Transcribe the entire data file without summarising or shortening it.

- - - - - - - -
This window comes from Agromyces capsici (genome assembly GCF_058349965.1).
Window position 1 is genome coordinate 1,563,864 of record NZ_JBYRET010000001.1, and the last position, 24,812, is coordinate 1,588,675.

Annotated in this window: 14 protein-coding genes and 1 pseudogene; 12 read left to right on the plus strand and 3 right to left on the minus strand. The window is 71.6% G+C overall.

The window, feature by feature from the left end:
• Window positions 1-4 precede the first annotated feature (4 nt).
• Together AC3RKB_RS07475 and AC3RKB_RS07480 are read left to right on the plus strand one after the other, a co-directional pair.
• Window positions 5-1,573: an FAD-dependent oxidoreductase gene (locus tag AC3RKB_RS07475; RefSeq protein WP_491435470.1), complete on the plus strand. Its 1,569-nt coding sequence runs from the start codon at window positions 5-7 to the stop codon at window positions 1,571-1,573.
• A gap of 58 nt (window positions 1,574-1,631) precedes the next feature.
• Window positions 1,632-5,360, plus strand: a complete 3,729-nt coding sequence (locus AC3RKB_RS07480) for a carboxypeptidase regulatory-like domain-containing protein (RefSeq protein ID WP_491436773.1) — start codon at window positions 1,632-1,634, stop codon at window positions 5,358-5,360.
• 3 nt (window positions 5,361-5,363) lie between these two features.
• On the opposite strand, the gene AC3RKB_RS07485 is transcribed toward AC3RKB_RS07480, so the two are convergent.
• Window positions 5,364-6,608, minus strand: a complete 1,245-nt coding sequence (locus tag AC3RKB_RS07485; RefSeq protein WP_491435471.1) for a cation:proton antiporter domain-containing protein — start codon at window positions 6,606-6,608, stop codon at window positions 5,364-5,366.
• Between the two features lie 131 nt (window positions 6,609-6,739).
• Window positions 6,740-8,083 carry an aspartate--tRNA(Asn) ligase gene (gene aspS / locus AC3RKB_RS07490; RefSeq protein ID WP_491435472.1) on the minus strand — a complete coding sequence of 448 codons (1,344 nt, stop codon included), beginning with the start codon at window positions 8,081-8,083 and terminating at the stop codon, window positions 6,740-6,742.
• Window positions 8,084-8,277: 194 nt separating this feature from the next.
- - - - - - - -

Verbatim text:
This window comes from Agromyces capsici (genome assembly GCF_058349965.1).
Window position 1 is genome coordinate 1,563,864 of record NZ_JBYRET010000001.1, and the last position, 24,812, is coordinate 1,588,675.

Annotated in this window: 14 protein-coding genes and 1 pseudogene; 12 read left to right on the plus strand and 3 right to left on the minus strand. The window is 71.6% G+C overall.

The window, feature by feature from the left end:
• Window positions 1-4 precede the first annotated feature (4 nt).
• Together AC3RKB_RS07475 and AC3RKB_RS07480 are read left to right on the plus strand one after the other, a co-directional pair.
• Window positions 5-1,573: an FAD-dependent oxidoreductase gene (locus tag AC3RKB_RS07475; RefSeq protein WP_491435470.1), complete on the plus strand. Its 1,569-nt coding sequence runs from the start codon at window positions 5-7 to the stop codon at window positions 1,571-1,573.
• A gap of 58 nt (window positions 1,574-1,631) precedes the next feature.
• Window positions 1,632-5,360, plus strand: a complete 3,729-nt coding sequence (locus AC3RKB_RS07480) for a carboxypeptidase regulatory-like domain-containing protein (RefSeq protein ID WP_491436773.1) — start codon at window positions 1,632-1,634, stop codon at window positions 5,358-5,360.
• 3 nt (window positions 5,361-5,363) lie between these two features.
• On the opposite strand, the gene AC3RKB_RS07485 is transcribed toward AC3RKB_RS07480, so the two are convergent.
• Window positions 5,364-6,608, minus strand: a complete 1,245-nt coding sequence (locus tag AC3RKB_RS07485; RefSeq protein WP_491435471.1) for a cation:proton antiporter domain-containing protein — start codon at window positions 6,606-6,608, stop codon at window positions 5,364-5,366.
• Between the two features lie 131 nt (window positions 6,609-6,739).
• Window positions 6,740-8,083 carry an aspartate--tRNA(Asn) ligase gene (gene aspS / locus AC3RKB_RS07490; RefSeq protein ID WP_491435472.1) on the minus strand — a complete coding sequence of 448 codons (1,344 nt, stop codon included), beginning with the start codon at window positions 8,081-8,083 and terminating at the stop codon, window positions 6,740-6,742.
• Window positions 8,084-8,277: 194 nt separating this feature from the next.